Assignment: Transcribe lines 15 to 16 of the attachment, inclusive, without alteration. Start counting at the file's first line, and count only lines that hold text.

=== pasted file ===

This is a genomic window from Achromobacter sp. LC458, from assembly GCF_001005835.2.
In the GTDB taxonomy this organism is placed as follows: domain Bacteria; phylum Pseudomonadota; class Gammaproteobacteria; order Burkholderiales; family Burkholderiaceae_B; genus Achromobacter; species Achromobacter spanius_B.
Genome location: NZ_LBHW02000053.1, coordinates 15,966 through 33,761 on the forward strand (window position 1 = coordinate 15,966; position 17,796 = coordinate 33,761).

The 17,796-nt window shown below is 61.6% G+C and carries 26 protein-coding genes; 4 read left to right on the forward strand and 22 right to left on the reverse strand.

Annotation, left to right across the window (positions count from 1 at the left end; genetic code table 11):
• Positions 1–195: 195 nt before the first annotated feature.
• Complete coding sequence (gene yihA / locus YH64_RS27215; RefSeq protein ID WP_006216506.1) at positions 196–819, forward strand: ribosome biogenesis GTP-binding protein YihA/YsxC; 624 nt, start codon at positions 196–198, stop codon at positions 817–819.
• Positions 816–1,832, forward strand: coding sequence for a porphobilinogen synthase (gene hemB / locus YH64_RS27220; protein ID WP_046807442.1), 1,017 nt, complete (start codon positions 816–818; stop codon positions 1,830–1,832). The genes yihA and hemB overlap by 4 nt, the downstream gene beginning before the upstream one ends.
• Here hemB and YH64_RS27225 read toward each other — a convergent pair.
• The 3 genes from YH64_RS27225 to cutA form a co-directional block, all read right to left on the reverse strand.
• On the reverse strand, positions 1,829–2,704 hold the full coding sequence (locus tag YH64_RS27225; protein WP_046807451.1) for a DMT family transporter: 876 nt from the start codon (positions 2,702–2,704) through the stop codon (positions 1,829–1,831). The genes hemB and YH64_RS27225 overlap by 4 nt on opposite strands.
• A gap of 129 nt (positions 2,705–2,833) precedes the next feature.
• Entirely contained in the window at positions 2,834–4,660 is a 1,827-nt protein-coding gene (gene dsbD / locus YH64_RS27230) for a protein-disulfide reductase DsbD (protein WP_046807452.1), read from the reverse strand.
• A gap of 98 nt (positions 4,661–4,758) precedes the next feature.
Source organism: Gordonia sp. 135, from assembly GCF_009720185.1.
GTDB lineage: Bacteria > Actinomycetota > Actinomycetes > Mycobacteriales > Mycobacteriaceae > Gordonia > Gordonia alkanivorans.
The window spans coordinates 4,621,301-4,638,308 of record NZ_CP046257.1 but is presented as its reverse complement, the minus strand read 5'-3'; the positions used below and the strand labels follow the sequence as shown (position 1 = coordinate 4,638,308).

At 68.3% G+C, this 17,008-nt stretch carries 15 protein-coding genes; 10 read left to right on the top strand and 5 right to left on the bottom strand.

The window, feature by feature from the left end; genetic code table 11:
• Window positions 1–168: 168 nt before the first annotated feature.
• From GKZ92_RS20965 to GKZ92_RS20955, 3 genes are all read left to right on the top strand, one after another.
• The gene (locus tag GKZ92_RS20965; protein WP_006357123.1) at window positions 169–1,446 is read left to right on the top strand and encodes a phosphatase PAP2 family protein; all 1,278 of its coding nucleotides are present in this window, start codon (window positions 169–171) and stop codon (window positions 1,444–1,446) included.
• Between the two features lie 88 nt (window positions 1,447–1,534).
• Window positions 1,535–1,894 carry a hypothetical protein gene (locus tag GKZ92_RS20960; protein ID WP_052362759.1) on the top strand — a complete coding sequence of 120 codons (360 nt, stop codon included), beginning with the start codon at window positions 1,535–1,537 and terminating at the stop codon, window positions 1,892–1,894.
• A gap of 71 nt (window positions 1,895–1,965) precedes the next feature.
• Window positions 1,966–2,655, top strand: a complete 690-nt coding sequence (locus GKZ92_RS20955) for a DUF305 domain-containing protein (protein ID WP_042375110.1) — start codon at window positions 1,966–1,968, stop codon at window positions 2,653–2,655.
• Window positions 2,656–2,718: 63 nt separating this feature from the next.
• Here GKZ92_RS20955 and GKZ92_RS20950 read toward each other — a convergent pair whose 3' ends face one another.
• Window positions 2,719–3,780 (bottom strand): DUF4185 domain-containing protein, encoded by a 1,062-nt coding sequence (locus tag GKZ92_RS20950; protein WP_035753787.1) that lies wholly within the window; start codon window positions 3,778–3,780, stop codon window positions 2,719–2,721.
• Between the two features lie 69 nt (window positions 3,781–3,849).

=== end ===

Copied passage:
Source organism: Gordonia sp. 135, from assembly GCF_009720185.1.
GTDB lineage: Bacteria > Actinomycetota > Actinomycetes > Mycobacteriales > Mycobacteriaceae > Gordonia > Gordonia alkanivorans.